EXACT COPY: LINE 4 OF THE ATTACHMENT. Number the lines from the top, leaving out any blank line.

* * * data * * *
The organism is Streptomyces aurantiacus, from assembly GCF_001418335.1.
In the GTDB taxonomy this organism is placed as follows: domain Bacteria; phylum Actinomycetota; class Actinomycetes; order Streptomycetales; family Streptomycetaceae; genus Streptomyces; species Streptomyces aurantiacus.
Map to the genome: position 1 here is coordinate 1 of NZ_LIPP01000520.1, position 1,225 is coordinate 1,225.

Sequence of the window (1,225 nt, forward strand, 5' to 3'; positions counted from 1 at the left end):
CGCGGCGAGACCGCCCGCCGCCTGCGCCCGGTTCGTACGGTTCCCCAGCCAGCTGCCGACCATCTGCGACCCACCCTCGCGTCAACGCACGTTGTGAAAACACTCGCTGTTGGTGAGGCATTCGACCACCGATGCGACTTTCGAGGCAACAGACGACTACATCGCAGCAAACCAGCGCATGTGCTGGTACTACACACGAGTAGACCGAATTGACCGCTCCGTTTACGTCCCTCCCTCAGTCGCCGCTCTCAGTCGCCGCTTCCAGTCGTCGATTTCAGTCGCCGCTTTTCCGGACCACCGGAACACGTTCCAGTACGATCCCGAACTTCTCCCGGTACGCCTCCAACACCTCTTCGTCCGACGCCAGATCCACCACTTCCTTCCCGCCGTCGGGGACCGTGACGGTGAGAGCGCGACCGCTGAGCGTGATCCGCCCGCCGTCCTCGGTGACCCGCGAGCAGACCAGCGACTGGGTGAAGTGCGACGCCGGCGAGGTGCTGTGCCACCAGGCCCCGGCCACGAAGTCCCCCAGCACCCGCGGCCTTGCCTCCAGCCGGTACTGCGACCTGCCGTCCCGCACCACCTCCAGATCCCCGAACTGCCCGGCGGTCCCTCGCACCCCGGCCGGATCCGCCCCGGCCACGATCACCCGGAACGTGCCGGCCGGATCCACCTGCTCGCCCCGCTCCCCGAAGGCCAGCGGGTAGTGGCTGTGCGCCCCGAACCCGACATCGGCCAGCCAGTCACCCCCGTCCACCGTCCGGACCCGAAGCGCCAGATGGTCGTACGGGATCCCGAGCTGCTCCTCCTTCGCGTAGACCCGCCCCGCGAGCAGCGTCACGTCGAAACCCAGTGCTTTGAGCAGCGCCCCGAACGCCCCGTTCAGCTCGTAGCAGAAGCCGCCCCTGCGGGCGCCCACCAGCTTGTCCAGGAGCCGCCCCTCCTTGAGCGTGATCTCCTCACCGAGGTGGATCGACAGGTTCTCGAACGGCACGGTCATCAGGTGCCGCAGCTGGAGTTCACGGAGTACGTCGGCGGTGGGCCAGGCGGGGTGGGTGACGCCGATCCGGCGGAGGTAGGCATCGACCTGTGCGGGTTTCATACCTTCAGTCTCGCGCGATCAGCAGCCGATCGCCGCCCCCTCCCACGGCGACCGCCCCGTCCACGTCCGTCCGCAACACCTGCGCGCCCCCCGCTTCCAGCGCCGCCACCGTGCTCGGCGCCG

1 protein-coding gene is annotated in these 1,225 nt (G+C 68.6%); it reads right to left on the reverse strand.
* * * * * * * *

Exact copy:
Sequence of the window (1,225 nt, forward strand, 5' to 3'; positions counted from 1 at the left end):